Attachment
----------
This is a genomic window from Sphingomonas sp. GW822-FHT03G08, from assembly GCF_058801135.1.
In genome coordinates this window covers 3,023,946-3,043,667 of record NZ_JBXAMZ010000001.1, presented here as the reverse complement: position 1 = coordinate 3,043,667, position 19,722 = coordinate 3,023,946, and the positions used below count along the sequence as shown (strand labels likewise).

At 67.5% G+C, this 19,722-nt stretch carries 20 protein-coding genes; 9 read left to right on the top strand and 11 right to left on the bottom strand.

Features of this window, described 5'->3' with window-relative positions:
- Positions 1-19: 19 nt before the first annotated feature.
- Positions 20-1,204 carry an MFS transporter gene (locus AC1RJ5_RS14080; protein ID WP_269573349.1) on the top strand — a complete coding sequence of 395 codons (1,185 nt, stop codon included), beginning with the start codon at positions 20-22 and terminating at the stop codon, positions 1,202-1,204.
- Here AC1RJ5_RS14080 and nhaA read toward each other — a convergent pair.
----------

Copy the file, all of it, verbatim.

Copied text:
This is a genomic window from Sphingomonas sp. GW822-FHT03G08, from assembly GCF_058801135.1.
In genome coordinates this window covers 3,023,946-3,043,667 of record NZ_JBXAMZ010000001.1, presented here as the reverse complement: position 1 = coordinate 3,043,667, position 19,722 = coordinate 3,023,946, and the positions used below count along the sequence as shown (strand labels likewise).

At 67.5% G+C, this 19,722-nt stretch carries 20 protein-coding genes; 9 read left to right on the top strand and 11 right to left on the bottom strand.

Features of this window, described 5'->3' with window-relative positions:
- Positions 1-19: 19 nt before the first annotated feature.
- Positions 20-1,204 carry an MFS transporter gene (locus AC1RJ5_RS14080; protein ID WP_269573349.1) on the top strand — a complete coding sequence of 395 codons (1,185 nt, stop codon included), beginning with the start codon at positions 20-22 and terminating at the stop codon, positions 1,202-1,204.
- Here AC1RJ5_RS14080 and nhaA read toward each other — a convergent pair.